Welcome to a special installment of That One Scene, a semi-regular series in which Task & Purpose writers wax nostalgic about that one scene from a beloved movie. This time around we’d like you, our readers, to tell us about your favorite military movie scenes.
Want to know how to spot the veteran or service member in the room?
For starters, if they’re a Marine, they’ll tell you in about five seconds. For everyone else, just put on a bad military movie. Within minutes you’ll hear a hyper-specific accounting of each and every single thing those damn filmmakers got wrong: from the types of uniforms and how they’re worn; to the length of a character’s hair; how they carry themselves, and their weapons; down to the language the on-screen service members use, and how they use it.
The reason for this is two-fold: The first is that the little things matter. When a war movie nails the minutiae of military service, it doesn’t just keep nitpicking ‘well, actually’ veterans quiet, it sends a message to current and former service members that the film is striving for authenticity. And there are different kinds of authenticity, from the emotional, which gets at what it feels like to serve, deploy to a warzone, or be in combat, to the technical, which covers everything from fire and movement to weapons handling, and offers viewers a glimpse of what actual service members do, and deal with, at war.
The second reason veterans get so outraged over movies that miss the mark is because there are so goddamn many, and they often make the same mistakes. There are only so many times you can watch the leading man sweep back his long luxurious locks of hair before the average vet is forced to scream angrily at the screen, “Where the hell is that guy’s first sergeant and why is he not getting chewed out right now!?” The same goes for movies that lean into hackneyed plot devices or character tropes: the main character suffers from post-traumatic stress; going to war is nonstop action (rather than 90 percent standing post and 10 percent abject terror and chaos); and the only special operators who are ever available for a mission are Navy SEALs, to name just a few.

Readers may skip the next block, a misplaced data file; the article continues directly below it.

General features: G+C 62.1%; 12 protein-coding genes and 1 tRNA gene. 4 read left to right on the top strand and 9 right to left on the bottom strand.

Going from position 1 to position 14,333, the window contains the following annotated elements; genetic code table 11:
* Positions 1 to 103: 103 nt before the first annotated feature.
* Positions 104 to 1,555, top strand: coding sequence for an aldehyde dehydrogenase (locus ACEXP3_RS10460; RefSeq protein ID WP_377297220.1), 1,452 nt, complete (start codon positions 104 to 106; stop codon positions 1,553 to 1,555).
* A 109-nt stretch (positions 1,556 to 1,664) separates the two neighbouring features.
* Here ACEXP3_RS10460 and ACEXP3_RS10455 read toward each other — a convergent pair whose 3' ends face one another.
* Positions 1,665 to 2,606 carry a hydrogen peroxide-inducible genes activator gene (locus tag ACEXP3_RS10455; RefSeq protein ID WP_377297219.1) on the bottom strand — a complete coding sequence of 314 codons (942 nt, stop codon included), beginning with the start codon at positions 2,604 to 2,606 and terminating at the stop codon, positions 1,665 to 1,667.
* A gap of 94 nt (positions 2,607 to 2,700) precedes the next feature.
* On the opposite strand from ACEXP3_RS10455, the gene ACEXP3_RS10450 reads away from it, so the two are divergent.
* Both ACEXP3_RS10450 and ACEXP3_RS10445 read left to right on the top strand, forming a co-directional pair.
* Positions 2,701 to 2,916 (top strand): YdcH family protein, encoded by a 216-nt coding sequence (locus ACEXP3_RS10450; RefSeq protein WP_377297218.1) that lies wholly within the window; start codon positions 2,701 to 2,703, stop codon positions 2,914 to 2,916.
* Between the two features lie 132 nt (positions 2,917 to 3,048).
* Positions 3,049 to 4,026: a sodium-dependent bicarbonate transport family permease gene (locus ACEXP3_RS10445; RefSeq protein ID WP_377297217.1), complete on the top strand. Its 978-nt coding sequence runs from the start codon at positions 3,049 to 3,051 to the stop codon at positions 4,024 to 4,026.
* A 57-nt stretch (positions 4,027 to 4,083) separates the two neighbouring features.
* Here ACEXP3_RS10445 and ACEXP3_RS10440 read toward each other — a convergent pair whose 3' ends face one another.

But every once in a while, you sit down to watch a movie, and during one scene or another, you pause and think to yourself: “Holy shit, they got *it* right.”
Now, *it* is subjective, and could refer to any number of things: Maybe the movie nailed the gritty details of heavy combat, down to the randomness of death and the fog of war, as the opening moment of Saving Private Ryan does expertly; another might capture the unceasing tension that comes with serving in a combat zone, as the World War I drama 1917 so perfectly nailed; then there’s the one redeeming moment at the grocery store in The Hurt Locker, which hit on the disconnect that comes with being back home in the states, just days after being in a battle; and the technical and tactical expertise on display during the final shootout scene in Heat; the virtuosic profanity of Marine Corps drill instructors from Full Metal Jacket; or perhaps the film just got what *it* was like to be a belligerent junior enlisted service member who’s tired of all the bullshit and just wants to bitch about their command.
And so, reader, we’d like to ask you what scene from a military movie gets *it* right? Let us know in the comments below, and tell us what you love about that particular moment, and why you think it’s so damn good. Don’t hold back either, feel free to wax poetic about how Oliver Stone’s 1986 Vietnam War drama, Platoon, inspired you to enlist so you could be a pot-smoking rebel with a rifle if that’s your bag; or, tell us what moment in a particular historical military drama perfectly captured the tactics of the time.
Whatever *it* is, the floor is yours, and we want to know.
Feature image: R. Lee Ermey as Gunnery Sgt. Hartman from ‘Full Metal Jacket’ (Full Metal Jacket/IMDB)